"I realise that some of my criticisms may be mistaken; but to refuse to criticize judgements for fear of being mistaken is to abandon criticism altogether... If any of my criticisms are found to be correct, the cause is served; and if any are found to be incorrect the very process of finding out my mistakes must lead to the discovery of the right reasons, or better reasons than I have been able to give, and the cause is served just as well." -Mr. HM Seervai, Preface to the 1st ed., Constitutional Law of India.

Tuesday, September 7, 2010

Sree Kamatchi Amman Constructions v. The Divisional Railway Manager (Works), Palghat and Ors.


Decided by R.V. Raveendran and H.L. Gokhale, JJ on 20 August 2010, these Civil Appeal Nos. 6815-6816 of 2010 were pertaining to the question of award of interest.

In this dispute, the High Court had previously remitted the matter to the arbitral tribunal for making a reasoned award (the award was an unreasoned one) after fresh consideration. Instances where Courts have remitted the matter to the tribunals are rare. See, for example, Gayathri Projects Ltd. V. Airport Authority of India 2007(3) Arb. LR 416 (Del.); Union of India v. Prem Kumar Lihala 2005(Suppl.) Arb. LR 506 (Del.).

On remission, the tribunal considered the matter and had rejected all the claims raised by the Respondent (Railways) and a few claims raised by the Appellant (KAC). Hence the “cross petitions” under S 34. Dissatisfied with the decisions of the lower courts both KAC and Railways had approached the Supreme Court.

The Court had to consider two issues:

(i) whether the contract between the parties contains an express bar regarding award of interest?

(ii) If so whether the arbitral tribunal was justified in refusing interest for the period between the date of cause of action to date of award?


The court had to interpret Clause 16(2) of the General Conditions of the Contract. The said Clause read:

"No interest will be payable upon the earnest money or the security deposit or amounts payable to the Contractor under the Contract, but Government Securities deposit in terms of Sub-clause (1) of this Clause will be repayable (with) interest accrued thereon."

The court interpreted the expression “amount payable… under the Contract” to mean any amount that the Railways had to pay as a part of the Contract. Thus, the Contractor could claim no right under the Contract for interest.

While deciding on the second question, that is, the correctness of the tribunal in refusing to award interest, this blawgger noticed an interesting aspect. While discussing the law on the power of the tribunal to award interest, the court listed the leading judgements on the point and only then did it look at the statute. Does this imply that the court accorded a higher stature to its own judgements even compared to the statute? Or is this blawgger reading more into the judgement than what it actually says?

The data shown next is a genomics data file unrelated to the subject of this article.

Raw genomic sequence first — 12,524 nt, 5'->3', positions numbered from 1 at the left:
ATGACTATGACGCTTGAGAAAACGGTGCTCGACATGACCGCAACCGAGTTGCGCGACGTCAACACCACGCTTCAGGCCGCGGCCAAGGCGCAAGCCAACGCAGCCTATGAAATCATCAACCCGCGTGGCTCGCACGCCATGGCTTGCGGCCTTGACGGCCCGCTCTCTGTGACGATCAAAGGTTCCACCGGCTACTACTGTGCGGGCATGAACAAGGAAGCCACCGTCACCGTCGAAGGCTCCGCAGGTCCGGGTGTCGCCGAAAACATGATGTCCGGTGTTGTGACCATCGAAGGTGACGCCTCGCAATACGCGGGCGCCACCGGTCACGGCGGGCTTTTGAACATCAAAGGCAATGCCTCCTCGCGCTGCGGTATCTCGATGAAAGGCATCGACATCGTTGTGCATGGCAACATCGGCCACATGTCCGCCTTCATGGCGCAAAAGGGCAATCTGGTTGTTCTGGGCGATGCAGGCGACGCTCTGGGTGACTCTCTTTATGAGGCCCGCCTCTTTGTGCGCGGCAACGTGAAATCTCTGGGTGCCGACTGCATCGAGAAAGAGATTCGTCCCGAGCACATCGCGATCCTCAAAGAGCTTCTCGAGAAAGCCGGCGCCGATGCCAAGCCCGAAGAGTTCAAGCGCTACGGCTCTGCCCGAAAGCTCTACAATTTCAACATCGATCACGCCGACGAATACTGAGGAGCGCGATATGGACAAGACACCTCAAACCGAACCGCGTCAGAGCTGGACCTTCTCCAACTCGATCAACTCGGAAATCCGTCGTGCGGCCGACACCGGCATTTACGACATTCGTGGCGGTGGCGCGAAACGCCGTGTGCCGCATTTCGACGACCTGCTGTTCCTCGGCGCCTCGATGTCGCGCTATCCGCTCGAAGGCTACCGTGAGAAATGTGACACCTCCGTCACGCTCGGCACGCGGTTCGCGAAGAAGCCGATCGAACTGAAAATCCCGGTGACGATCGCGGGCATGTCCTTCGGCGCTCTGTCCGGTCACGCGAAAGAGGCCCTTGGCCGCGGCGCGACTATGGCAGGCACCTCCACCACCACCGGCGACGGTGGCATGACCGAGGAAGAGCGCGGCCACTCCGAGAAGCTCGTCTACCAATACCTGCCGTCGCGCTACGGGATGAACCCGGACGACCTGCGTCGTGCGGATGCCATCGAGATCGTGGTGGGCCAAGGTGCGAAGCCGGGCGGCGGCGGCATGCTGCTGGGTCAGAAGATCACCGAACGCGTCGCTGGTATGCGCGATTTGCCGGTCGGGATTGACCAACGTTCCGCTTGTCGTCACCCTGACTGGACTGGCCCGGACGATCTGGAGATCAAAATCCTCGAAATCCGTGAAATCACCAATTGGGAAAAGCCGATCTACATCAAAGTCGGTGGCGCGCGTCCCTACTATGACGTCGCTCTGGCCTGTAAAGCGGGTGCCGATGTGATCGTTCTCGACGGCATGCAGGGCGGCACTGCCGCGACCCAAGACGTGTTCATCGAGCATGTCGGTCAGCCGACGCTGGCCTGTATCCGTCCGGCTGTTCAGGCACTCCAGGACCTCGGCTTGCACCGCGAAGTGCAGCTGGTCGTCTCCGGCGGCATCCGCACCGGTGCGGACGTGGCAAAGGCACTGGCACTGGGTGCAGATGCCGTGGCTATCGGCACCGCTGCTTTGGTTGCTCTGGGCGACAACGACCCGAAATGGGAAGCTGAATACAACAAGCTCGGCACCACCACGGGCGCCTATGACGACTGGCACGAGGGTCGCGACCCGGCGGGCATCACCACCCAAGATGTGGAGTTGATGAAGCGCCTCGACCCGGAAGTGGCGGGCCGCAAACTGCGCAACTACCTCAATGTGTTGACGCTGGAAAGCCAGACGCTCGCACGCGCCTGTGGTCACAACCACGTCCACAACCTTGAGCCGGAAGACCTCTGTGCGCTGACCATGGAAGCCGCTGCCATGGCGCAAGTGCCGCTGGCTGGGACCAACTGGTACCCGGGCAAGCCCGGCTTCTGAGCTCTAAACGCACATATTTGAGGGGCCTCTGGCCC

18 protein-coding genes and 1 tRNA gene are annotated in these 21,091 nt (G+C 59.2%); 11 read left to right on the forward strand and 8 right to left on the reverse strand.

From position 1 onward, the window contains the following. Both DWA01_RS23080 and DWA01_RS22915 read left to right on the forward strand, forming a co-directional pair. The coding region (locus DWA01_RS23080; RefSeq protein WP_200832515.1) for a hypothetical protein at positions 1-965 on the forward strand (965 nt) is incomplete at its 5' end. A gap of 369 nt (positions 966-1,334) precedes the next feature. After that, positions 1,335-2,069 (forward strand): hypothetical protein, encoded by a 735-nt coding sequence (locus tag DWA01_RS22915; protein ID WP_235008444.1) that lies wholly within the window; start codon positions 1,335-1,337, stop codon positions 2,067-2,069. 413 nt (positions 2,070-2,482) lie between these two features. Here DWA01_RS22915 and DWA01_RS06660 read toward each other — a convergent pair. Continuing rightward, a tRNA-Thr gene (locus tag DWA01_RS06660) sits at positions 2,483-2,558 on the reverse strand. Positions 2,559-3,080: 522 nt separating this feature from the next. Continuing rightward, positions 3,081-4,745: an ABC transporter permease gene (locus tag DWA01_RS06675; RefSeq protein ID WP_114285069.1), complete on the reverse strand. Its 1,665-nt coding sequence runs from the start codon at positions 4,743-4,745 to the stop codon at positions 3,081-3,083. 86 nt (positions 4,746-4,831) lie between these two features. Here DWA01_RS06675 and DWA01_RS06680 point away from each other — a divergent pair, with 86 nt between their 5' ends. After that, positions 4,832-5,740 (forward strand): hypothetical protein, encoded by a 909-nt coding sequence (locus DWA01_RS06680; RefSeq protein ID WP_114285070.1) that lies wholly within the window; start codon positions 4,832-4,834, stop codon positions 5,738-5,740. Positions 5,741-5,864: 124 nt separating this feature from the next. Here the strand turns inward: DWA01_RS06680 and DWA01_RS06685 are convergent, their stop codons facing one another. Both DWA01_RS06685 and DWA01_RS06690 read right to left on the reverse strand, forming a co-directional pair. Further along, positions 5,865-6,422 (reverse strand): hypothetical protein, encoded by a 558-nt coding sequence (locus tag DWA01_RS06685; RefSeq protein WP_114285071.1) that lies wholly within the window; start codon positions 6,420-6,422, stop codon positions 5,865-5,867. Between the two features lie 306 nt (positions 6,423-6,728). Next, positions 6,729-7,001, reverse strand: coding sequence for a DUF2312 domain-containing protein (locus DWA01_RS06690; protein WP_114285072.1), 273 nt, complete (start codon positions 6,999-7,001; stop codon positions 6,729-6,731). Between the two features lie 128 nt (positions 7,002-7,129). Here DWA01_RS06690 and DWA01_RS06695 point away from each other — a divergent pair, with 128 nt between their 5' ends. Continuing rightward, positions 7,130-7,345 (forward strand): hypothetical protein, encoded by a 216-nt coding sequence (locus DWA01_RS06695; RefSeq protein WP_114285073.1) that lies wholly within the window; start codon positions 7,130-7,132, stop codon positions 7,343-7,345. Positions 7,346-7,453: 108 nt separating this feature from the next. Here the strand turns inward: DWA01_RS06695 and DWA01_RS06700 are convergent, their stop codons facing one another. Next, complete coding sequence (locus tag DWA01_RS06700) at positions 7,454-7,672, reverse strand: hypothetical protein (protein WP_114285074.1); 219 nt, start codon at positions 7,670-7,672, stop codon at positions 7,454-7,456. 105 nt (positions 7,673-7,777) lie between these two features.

The relevant provision [S 31(7)] in the Arbitration and Conciliation Act, 1996 on interest is quoted below:

"(a) Unless otherwise agreed by the parties, where and in so far as an arbitral award is for the payment of money, the arbitral tribunal may include in the sum for which the award is made interest, at such rate as it deems reasonable, on the whole or any part of the money, for the whole or any part of the period between the date on which the cause of action arose and the date on which the award is made.

(b) A sum directed to be paid by an arbitral award shall, unless the award otherwise directs, carry interest at the rate of eighteen percentum per annum from the date of the award to the date of payment
."

The judicial lingo used as regards interest rate is as follows:

Pre-reference interest: Interest prior to the period of reference to arbitration.
Pendente lite interest: Interest for the period when the litigation is pending.
Post-award interest: Interest between the date of award and the date of payment

Unlike the court, we shall first analyse the statutory provision. Note that S 31(7)(a) deals with pre-reference interest and pendente lite interest, and S 31(7)(b) deals with post-award interest. Note also that S 31(7)(a) is a Default Rule, and hence is subject to the contract to the contrary. However, prima facie, S 31(7)(b) does not seem to contain a Default Rule. Rather, it leaves it to the discretion of the arbitral tribunal. However, numerous judgements of the courts would tell us that the arbitral tribunal has to act within the “four corners” of the contract that forms the basis of their jurisdiction. Hence, if the contract provides for a particular post-award interest, the tribunal has no alternative but to enforce the same.

On the second question (whether the tribunal was justified in refusing to grant pendente lite interest?), the court held:

Where the arbitral tribunal has exercised its discretion and refused award of interest for the period pendente lite… the award of the arbitrator could not be interfered with.”

The court was probably right in refusing to set aside the award of the tribunal on this point. But, where is the question of the arbitral tribunal having “discretion”? The contract is very clear: No interest is payable on any amount payable under the contract. That being so, from where does this “discretion” arise?

In the passing, it may also be noted that there were two decisions under the 1940 Act which were decisions supporting a contrary point. The SC held that these decisions were under the 1940 Act and were not binding, considering that the wordings in both the respective provisions on interest rate being dissimilar. 
P.S.: On further reading materials pertaining to default rules, see the link given above on default rules. A poser to the readers. What are the Default Rules in the Indian Contract Act, 1872 (at least in the provisions pertaining to contracts generally)?

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